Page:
The outstanding scale of the tour was realised on February 18, 2006 when the Stones played a one-night concert on Copacabana Beach in Rio de Janeiro, Brazil. The free concert was broadcast on television and broke several records as the largest rock concert of all time. There were a reported 2 million people present on the beach and crowding subsequent streets. A special bridge was constructed for the band to cross from the stage to the hotel safely. Three days after the monstrous event, U2 played in São Paulo, and clearly affected by the huge night, ended their concert with the words, "I can't get no, satisfaction!" While the Guinness Book of World Records states the largest free concert ever was given in the same spot in 1994 by Rod Stewart, to 3.5 million people, that figure includes everyone who was on Copacabana Beach for fireworks and New Year's Eve celebrations, not just for that concert. This show was recorded for exhibition on digital movie screens across the United States via Regal Cinemas and heard live on XM Radio. Additionally, the show was shown live on AOL Music in partnership with Network Live

April 8 saw The Stones arrive in the People's Republic of China for their first-ever performance in the world's most populous country (performances planned in 2003 for the Licks Tour were canceled due to the SARS epidemic). The Chinese authorities required that the group not perform "Brown Sugar", "Honky Tonk Women", "Beast of Burden", and "Let's Spend the Night Together", as they were considered to be "too suggestive."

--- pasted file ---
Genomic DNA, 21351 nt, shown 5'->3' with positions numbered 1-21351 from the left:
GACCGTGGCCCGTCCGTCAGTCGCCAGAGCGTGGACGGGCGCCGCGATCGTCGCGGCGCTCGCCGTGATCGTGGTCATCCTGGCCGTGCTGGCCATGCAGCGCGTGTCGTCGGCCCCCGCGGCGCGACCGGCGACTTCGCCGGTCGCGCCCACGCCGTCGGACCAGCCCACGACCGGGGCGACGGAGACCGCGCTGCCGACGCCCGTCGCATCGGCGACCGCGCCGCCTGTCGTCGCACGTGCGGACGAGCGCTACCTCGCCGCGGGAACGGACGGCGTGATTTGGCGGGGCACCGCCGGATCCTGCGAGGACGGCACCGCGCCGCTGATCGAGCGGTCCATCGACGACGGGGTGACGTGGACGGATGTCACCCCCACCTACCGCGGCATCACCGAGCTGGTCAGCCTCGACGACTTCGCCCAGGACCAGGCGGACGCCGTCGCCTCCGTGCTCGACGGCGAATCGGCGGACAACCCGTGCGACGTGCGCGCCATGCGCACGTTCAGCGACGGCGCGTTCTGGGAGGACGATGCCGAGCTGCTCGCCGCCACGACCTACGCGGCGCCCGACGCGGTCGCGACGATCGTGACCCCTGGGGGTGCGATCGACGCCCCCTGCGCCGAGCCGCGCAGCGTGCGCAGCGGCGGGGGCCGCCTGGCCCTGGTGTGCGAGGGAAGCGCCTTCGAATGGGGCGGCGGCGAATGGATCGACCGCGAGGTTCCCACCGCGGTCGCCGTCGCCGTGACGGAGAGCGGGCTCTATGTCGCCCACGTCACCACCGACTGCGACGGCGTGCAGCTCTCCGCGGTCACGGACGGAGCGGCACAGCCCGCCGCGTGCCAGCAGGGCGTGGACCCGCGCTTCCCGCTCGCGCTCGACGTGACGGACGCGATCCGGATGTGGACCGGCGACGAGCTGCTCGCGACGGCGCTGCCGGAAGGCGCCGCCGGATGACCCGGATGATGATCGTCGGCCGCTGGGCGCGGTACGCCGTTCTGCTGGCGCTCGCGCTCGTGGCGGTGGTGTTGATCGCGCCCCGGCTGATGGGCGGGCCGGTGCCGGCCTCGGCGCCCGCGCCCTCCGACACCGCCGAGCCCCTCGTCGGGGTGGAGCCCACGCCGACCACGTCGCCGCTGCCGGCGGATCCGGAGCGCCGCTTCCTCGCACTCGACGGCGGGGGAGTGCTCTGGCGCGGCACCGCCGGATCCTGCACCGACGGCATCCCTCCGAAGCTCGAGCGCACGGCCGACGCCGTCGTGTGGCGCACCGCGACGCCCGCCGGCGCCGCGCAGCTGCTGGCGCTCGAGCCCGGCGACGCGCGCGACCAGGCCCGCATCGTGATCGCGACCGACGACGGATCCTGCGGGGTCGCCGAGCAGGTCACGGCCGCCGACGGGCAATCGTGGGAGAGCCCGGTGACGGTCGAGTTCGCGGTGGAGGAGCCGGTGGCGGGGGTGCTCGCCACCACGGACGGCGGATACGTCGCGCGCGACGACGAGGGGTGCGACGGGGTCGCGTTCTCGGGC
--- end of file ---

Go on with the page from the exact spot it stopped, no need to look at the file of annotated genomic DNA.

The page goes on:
Richards' fall

After their April 18, 2006 performance in Wellington, New Zealand, The Rolling Stones took a one-month break before embarking on the European leg of their A Bigger Bang Tour. Mick Jagger remained in New Zealand to film a cameo in the sitcom The Knights of Prosperity, while Keith Richards and Ronnie Wood went to Fiji for two weeks with their wives.

During the vacation, Richards fell from a coconut tree while climbing it to obtain coconuts. After suffering a concussion. he was rushed back to Ascot Private Hospital in Auckland, New Zealand for further observation. Although reports claimed he had been released two days later, it was soon confirmed by the hospital he underwent brain surgery on May 5 to relieve a blood clot that had gathered behind his skull. The BBC reported that upon discharge, Richards profusely thanked the hospital staff for his care.

On May 15, Britain's The Independent newspaper said that the injury meant up to six shows could be pulled from the start of the band's European tour at an estimated cost of £1 million a show. The A Bigger Bang Tour restarted in Milan, Italy on July 11, 2006 at Stadio Giuseppe Meazza, with Mick Jagger singing an entire Italian translation of "As Tears Go By" and Richards having made a full recovery; four of the first fifteen dates were rescheduled for later in the summer, with the rest of the dates taking place in the summer of 2007. As well as the first fifteen dates, two more dates were postponed due to Mick Jagger contracting laryngitis.